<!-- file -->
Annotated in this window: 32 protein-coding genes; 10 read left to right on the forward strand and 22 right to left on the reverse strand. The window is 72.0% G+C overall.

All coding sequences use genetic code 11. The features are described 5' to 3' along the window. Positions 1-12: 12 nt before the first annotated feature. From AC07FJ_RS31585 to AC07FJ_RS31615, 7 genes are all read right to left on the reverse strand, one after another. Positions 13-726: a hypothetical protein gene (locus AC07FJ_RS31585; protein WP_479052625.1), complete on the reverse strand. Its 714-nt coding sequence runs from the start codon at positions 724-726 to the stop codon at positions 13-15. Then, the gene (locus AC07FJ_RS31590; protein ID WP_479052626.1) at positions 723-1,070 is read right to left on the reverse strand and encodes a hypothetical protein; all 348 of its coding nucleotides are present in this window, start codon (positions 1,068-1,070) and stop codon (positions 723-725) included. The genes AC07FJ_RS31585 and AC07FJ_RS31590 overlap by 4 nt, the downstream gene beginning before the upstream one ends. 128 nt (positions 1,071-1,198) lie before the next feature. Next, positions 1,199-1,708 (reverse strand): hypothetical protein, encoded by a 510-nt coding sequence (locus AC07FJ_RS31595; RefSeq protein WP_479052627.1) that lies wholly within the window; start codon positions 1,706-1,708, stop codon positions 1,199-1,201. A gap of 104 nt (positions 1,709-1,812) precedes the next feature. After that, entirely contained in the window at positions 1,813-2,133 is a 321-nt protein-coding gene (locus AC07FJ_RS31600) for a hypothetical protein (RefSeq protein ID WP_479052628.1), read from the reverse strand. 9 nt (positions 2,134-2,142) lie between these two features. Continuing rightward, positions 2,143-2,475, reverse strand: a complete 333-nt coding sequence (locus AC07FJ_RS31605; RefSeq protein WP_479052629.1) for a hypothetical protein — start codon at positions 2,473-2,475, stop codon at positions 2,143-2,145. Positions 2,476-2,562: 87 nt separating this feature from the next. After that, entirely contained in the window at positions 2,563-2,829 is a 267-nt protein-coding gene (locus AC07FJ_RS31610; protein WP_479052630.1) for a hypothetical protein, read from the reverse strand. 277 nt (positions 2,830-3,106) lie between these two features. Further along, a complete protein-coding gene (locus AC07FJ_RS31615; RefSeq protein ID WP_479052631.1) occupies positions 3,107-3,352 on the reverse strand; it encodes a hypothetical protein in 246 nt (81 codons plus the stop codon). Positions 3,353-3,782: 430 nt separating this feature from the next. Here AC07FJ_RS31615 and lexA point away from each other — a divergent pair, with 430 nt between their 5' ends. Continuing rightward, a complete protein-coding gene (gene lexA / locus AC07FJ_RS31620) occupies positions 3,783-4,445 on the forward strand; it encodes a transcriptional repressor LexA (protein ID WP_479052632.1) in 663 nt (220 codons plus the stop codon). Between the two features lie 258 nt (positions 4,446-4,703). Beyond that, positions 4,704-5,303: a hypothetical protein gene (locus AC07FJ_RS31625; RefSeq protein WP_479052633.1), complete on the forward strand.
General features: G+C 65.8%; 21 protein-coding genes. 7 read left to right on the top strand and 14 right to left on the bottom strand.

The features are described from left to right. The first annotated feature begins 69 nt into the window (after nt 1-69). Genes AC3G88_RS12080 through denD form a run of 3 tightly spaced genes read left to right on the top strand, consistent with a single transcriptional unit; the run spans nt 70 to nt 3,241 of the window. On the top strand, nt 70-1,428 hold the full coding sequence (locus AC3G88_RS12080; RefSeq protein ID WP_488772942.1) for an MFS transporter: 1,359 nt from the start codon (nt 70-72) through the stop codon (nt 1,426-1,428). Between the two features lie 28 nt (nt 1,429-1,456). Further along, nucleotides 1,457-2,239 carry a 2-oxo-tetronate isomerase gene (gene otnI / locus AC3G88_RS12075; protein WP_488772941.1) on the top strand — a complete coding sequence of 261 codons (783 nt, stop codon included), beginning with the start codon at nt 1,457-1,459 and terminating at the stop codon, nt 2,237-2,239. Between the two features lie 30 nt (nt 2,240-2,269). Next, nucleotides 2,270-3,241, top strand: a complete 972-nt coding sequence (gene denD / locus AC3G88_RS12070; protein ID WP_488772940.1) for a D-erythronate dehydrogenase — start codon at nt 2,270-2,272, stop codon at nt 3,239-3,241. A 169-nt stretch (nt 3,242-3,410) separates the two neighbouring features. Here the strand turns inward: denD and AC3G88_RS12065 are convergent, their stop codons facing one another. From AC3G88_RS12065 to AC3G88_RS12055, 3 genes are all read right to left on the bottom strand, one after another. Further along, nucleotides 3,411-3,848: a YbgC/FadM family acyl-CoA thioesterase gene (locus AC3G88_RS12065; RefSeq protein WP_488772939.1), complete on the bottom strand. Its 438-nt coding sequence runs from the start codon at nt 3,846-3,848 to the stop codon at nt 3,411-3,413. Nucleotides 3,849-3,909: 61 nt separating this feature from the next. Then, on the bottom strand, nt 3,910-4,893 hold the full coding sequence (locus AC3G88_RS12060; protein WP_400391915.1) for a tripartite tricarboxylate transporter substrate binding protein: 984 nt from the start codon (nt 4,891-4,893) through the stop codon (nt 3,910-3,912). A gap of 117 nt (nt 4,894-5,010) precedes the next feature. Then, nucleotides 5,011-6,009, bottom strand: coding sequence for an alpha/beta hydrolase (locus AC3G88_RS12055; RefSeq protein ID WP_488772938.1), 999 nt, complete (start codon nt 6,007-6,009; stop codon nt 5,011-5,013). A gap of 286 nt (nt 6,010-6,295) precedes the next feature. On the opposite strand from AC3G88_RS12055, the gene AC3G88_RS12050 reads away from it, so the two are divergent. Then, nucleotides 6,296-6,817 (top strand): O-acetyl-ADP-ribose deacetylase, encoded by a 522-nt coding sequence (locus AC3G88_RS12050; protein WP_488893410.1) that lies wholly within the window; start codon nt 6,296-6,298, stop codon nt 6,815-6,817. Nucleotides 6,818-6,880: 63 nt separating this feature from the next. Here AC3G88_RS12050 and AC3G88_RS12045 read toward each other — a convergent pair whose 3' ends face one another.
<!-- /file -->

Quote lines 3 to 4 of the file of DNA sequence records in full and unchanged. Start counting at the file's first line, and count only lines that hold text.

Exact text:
General features: G+C 65.8%; 21 protein-coding genes. 7 read left to right on the top strand and 14 right to left on the bottom strand.

The features are described from left to right. The first annotated feature begins 69 nt into the window (after nt 1-69). Genes AC3G88_RS12080 through denD form a run of 3 tightly spaced genes read left to right on the top strand, consistent with a single transcriptional unit; the run spans nt 70 to nt 3,241 of the window. On the top strand, nt 70-1,428 hold the full coding sequence (locus AC3G88_RS12080; RefSeq protein ID WP_488772942.1) for an MFS transporter: 1,359 nt from the start codon (nt 70-72) through the stop codon (nt 1,426-1,428). Between the two features lie 28 nt (nt 1,429-1,456). Further along, nucleotides 1,457-2,239 carry a 2-oxo-tetronate isomerase gene (gene otnI / locus AC3G88_RS12075; protein WP_488772941.1) on the top strand — a complete coding sequence of 261 codons (783 nt, stop codon included), beginning with the start codon at nt 1,457-1,459 and terminating at the stop codon, nt 2,237-2,239. Between the two features lie 30 nt (nt 2,240-2,269). Next, nucleotides 2,270-3,241, top strand: a complete 972-nt coding sequence (gene denD / locus AC3G88_RS12070; protein ID WP_488772940.1) for a D-erythronate dehydrogenase — start codon at nt 2,270-2,272, stop codon at nt 3,239-3,241. A 169-nt stretch (nt 3,242-3,410) separates the two neighbouring features. Here the strand turns inward: denD and AC3G88_RS12065 are convergent, their stop codons facing one another. From AC3G88_RS12065 to AC3G88_RS12055, 3 genes are all read right to left on the bottom strand, one after another. Further along, nucleotides 3,411-3,848: a YbgC/FadM family acyl-CoA thioesterase gene (locus AC3G88_RS12065; RefSeq protein WP_488772939.1), complete on the bottom strand. Its 438-nt coding sequence runs from the start codon at nt 3,846-3,848 to the stop codon at nt 3,411-3,413. Nucleotides 3,849-3,909: 61 nt separating this feature from the next. Then, on the bottom strand, nt 3,910-4,893 hold the full coding sequence (locus AC3G88_RS12060; protein WP_400391915.1) for a tripartite tricarboxylate transporter substrate binding protein: 984 nt from the start codon (nt 4,891-4,893) through the stop codon (nt 3,910-3,912). A gap of 117 nt (nt 4,894-5,010) precedes the next feature. Then, nucleotides 5,011-6,009, bottom strand: coding sequence for an alpha/beta hydrolase (locus AC3G88_RS12055; RefSeq protein ID WP_488772938.1), 999 nt, complete (start codon nt 6,007-6,009; stop codon nt 5,011-5,013). A gap of 286 nt (nt 6,010-6,295) precedes the next feature. On the opposite strand from AC3G88_RS12055, the gene AC3G88_RS12050 reads away from it, so the two are divergent. Then, nucleotides 6,296-6,817 (top strand): O-acetyl-ADP-ribose deacetylase, encoded by a 522-nt coding sequence (locus AC3G88_RS12050; protein WP_488893410.1) that lies wholly within the window; start codon nt 6,296-6,298, stop codon nt 6,815-6,817. Nucleotides 6,818-6,880: 63 nt separating this feature from the next. Here AC3G88_RS12050 and AC3G88_RS12045 read toward each other — a convergent pair whose 3' ends face one another.